Wednesday 26 June 1667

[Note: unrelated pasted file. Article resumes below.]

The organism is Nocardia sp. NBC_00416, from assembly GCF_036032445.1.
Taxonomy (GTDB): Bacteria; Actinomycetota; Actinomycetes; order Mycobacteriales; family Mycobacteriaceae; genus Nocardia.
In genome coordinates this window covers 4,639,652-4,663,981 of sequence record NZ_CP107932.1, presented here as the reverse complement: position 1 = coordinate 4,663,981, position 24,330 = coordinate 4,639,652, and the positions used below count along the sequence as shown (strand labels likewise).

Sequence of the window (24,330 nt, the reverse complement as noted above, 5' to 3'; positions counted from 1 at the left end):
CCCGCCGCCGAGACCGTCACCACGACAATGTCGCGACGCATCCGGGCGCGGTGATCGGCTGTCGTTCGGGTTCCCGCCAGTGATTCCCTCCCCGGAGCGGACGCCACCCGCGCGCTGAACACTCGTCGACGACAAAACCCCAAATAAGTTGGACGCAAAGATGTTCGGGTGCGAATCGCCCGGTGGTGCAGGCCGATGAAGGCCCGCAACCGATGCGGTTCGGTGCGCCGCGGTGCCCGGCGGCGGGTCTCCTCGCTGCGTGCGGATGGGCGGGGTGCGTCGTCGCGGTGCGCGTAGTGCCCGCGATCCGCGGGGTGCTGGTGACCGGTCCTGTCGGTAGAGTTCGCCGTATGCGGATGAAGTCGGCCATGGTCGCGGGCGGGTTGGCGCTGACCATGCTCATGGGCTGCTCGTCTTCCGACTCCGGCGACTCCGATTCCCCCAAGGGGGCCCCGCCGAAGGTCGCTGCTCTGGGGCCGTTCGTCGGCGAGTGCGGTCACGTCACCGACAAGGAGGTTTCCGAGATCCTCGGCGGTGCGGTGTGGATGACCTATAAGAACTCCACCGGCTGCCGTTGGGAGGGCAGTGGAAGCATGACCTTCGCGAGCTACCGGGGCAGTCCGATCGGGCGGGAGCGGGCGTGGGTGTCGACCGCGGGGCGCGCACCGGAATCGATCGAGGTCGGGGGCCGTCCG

Up, and in dressing myself in my dressing chamber comes up Nell, and I did play with her … So being ready I to White Hall by water, and there to the Lords Treasurers’ chamber, and there wait, and here it is every body’s discourse that the Parliament is ordered to meet the 25th of July, being, as they say, St. James’s day; which every creature is glad of. But it is pretty to consider how, walking to the Old Swan from my house, I met Sir Thomas Harvy, whom, asking the newes of the Parliament’s meeting, he told me it was true, and they would certainly make a great rout among us. I answered, I did not care for my part, though I was ruined, so that the Commonwealth might escape ruin by it. He answered, that is a good one, in faith; for you know yourself to be secure, in being necessary to the office; but for my part, says he, I must look to be removed; but then, says he, I doubt not but I shall have amends made me; for all the world knows upon what terms I come in; which is a saying that a wise man would not unnecessarily have said, I think, to any body, meaning his buying his place of my Lord Barkely [of Stratton]. So we parted, and I to White Hall, as I said before, and there met with Sir Stephen Fox and Mr. Scawen, who both confirm the news of the Parliament’s meeting. Here I staid for an order for my Tangier money, 30,000l., upon the 11 months’ tax, and so away to my Lord Arlington’s office, and there spoke to him about Mr. Lanyon’s business, and received a good answer, and thence to Westminster Hall and there walked a little, and there met with Colonell Reames, who tells me of a letter come last night, or the day before, from my Lord St. Albans, out of France, wherein he says, that the King of France did lately fall out with him, giving him ill names, saying that he had belied him to our King, by saying that he had promised to assist our King, and to forward the peace; saying that indeed he had offered to forward the peace at such a time, but it was not accepted of, and so he thinks himself not obliged, and would do what was fit for him; and so made him to go out of his sight in great displeasure: and he hath given this account to the King, which, Colonell Reymes tells me, puts them into new melancholy at Court, and he believes hath forwarded the resolution of calling the Parliament. Wherewith for all this I am very well contented, and so parted and to the Exchequer, but Mr. Burgess was not in his office; so alone to the Swan, and thither come Mr. Kinaston to me, and he and I into a room and there drank and discoursed, and I am mightily pleased with him for a most diligent and methodical man in all his business. By and by to Burgess, and did as much as we could with him about our Tangier order, though we met with unexpected delays in it, but such as are not to be avoided by reason of the form of the Act and the disorders which the King’s necessities do put upon it, and therefore away by coach, and at White Hall spied Mr. Povy, who tells me, as a great secret, which none knows but himself, that Sir G. Carteret hath parted with his place of Treasurer of the Navy, by consent, to my Lord Anglesey, and is to be Treasurer of Ireland in his stead; but upon what terms it is I know not, but Mr. Povy tells it is so, and that it is in his power to bring me to as great a friendship and confidence in my Lord Anglesey as ever I was with [Sir] W. Coventry, which I am glad of, and so parted, and I to my tailor’s about turning my old silk suit and cloak into a suit and vest, and thence with Mr. Kinaston (whom I had set down in the Strand and took up again at the Temple gate) home, and there to dinner, mightily pleased with my wife’s playing on the flageolet, and so after dinner to the office. Such is the want already of coals, and the despair of having any supply, by reason of the enemy’s being abroad, and no fleete of ours to secure, that they are come, as Mr. Kinaston tells me, at this day to 5l. 10s. per chaldron. All the afternoon busy at the office. In the evening with my wife and Mercer took coach and to Islington to the Old House, and there eat and drank and sang with great pleasure, and then round by Hackney home with great pleasure, and when come home to bed, my stomach not being well pleased with the cream we had to-night.